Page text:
Post written by Rebecca
Are you worried about what you’re having for breakfast tomorrow and where it’s coming from? You could argue your local supermarket but actually it’s a lot wider than that. As the population increases along with food waste and climate change food supply is becoming a greater worry than ever.
Globally demand for food is currently outweighing supply and with the population forecast to increase by over 2.3 billion in the next 35 years– lets grow more right? It seems like the most logical solution.
The World Bank has said that we need increase food grown around the globe by over half by 2050 in order to feed the expected 9.6 billion habitants.
Will growing more help? We can try but in reality we need to turn our focus on problems closer to home that we as individuals can control; food waste, overconsumption and reducing effects of climate change.
According to the UN if global food waste was reduced by just 25% there would be enough food to feed the malnourished. One third of the food produced in the world for human consumption every year, which is approximately 1.3 billion tonnes, gets lost or wasted.
Why are we wasting as much as we are? One reason could be consumers are quite simply able to buy food for less meaning they aren’t quite as concerned when they throw half of it away. Not that manufacturers should go away and considerably increase all prices, because that would cause a world of problems. Consumers need to simply be more aware of these issues and be proactive in reducing the amount of food they are throwing away by planning meals and buying only what they need to at the supermarket.
Packaging is one factor, which is helping to decrease levels of food waste, especially with new packaging innovations able to extend the shelf life of a product coupled with increased protection for products in transit. New smart packaging can actually help to achieve 75 percent less food waste in some cases. Along with packaging, food waste bins should be introduced in all households; if we must throw our food away for whatever reason then lets at least dispose of it correctly.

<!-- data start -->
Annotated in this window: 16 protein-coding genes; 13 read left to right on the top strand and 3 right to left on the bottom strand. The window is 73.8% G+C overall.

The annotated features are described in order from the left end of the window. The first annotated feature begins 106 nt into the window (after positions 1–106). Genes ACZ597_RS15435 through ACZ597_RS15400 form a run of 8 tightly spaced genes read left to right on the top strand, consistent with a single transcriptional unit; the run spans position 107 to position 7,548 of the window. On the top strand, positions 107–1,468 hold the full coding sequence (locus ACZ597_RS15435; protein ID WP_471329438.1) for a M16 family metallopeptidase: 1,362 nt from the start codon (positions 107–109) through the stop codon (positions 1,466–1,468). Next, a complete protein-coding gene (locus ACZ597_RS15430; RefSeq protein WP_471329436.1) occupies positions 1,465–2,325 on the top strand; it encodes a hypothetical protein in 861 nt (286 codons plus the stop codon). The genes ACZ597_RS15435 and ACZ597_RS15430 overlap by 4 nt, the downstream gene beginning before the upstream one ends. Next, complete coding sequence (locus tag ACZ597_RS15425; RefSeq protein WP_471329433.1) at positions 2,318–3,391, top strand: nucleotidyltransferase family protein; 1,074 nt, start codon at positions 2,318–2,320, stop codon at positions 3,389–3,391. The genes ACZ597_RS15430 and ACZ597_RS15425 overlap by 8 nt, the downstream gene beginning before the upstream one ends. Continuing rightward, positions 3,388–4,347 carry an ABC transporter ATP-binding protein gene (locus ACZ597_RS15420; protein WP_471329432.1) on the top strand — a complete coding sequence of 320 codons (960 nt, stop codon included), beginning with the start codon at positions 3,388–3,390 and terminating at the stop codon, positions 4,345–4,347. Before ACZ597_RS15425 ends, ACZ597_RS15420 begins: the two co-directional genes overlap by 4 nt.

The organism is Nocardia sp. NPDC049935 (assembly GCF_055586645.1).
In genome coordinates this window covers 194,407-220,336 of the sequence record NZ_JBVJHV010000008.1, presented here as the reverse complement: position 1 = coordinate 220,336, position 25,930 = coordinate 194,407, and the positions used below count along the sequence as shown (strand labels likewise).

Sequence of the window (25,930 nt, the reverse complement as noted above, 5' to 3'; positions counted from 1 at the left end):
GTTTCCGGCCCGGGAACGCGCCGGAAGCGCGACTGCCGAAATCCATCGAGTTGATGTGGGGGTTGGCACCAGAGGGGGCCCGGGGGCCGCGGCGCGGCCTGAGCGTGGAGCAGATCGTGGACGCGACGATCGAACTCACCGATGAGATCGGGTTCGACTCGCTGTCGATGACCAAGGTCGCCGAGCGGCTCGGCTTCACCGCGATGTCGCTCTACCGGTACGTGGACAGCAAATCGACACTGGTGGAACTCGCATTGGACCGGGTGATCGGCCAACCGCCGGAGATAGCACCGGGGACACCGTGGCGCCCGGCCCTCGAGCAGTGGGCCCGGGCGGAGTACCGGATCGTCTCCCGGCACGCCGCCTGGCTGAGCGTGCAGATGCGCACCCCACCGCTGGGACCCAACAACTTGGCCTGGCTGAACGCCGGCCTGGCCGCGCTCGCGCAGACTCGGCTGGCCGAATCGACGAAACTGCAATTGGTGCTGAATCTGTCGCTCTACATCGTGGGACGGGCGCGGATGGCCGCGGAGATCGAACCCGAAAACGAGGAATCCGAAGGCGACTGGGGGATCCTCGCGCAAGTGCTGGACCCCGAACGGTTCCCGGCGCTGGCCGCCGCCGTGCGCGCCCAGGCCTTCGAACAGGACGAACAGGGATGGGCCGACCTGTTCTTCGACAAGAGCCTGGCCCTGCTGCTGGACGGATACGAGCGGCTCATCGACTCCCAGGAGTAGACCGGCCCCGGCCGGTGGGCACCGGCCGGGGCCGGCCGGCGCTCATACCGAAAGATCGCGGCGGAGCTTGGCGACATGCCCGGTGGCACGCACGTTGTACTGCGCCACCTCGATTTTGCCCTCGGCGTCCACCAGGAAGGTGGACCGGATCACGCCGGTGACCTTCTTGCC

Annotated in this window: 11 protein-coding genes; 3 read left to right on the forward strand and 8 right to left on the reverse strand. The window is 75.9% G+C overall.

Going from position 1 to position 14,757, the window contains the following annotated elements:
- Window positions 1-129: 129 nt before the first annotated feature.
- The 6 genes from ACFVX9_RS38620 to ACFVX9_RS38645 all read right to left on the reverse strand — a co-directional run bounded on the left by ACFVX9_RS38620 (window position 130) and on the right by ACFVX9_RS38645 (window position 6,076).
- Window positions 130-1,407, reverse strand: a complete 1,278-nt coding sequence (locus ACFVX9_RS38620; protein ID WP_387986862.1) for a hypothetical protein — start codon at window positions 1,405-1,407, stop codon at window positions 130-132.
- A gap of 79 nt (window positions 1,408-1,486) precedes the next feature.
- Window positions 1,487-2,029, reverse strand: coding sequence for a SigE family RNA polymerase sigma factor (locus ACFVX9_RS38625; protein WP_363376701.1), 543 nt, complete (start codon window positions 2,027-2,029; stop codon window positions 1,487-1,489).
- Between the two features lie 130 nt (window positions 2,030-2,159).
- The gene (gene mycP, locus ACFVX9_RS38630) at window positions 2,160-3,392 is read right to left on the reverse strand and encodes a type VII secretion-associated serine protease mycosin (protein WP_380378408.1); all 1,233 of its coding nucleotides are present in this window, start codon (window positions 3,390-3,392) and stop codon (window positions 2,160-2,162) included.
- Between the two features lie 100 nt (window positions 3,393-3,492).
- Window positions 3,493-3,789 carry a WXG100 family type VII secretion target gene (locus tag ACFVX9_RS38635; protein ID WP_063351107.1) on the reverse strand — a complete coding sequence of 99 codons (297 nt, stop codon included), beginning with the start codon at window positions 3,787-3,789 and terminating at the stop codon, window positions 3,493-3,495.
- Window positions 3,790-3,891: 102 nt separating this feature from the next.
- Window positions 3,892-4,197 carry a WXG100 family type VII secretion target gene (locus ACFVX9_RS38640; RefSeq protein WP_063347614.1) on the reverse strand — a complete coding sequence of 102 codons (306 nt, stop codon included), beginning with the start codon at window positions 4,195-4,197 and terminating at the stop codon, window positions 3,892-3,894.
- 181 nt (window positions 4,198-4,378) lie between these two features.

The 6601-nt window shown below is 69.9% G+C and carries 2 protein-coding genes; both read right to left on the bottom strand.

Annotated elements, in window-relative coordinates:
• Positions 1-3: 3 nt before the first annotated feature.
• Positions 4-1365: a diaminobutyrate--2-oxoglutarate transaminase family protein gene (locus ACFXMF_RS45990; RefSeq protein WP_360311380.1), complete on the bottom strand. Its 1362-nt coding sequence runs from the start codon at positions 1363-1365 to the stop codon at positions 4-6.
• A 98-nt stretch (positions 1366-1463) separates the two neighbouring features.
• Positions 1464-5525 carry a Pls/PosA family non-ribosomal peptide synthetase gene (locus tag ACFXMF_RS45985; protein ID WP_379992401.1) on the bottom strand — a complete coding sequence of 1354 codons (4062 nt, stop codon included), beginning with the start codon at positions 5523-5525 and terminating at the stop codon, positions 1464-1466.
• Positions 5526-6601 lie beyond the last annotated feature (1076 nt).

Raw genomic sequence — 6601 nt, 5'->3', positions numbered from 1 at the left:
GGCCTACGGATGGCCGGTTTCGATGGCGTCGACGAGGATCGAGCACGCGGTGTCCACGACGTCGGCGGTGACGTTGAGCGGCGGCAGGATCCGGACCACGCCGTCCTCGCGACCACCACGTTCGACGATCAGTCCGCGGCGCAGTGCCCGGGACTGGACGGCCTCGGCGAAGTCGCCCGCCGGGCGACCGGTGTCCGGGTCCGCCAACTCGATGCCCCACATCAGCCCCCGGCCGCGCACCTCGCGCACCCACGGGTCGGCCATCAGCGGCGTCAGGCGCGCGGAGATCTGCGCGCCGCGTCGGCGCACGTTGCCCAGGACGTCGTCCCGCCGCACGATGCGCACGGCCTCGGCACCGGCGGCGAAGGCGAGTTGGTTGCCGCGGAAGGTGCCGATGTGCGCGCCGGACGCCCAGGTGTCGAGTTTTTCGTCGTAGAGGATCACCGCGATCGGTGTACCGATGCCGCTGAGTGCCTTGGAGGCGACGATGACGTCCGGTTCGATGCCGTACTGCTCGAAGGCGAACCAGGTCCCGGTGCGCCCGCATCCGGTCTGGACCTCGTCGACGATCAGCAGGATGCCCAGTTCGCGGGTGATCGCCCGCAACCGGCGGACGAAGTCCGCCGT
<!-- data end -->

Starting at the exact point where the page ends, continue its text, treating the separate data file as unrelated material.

Another problem is overconsumption; now I’m not saying that we should reintroduce rations but people need to be aware that they don’t need to eat more than they need. This is clearly highlighted by the large levels of obesity, in fact, The World Health Organisation states that worldwide obesity has more than doubled since 1980; in 2014, more than 1.9 billion adults were overweight.
One stepping stone to reducing overconsumption is portion control- food and packaging manufacturers are introducing smaller packs which act as portion controls for consumers as well as prominent labels identifying recommended food allowances to lead a healthier life.
Finally and definitely the most uncontrollable factor; losses of harvest caused by climate change. OXFAM GB Chief Executive explains that rice and maize both suffer at the hands of changing climates which effects millions of poor people from Southern Africa to Central America who are dependent on these staples.
Farmers need help and support - together with governments we need to work towards creating an agricultural system that is more resilient to extreme or adverse weather conditions. The World Bank has begun to look into this climate-smart agriculture however more must be done.
Hats off and a big thank you to those who have already taken action; ECR waste reduction programme, WRAP, UN food waste campaign think eat save, OXFAM to name a few.
We all love food, we all need food but we need act smart to future proof our food supply.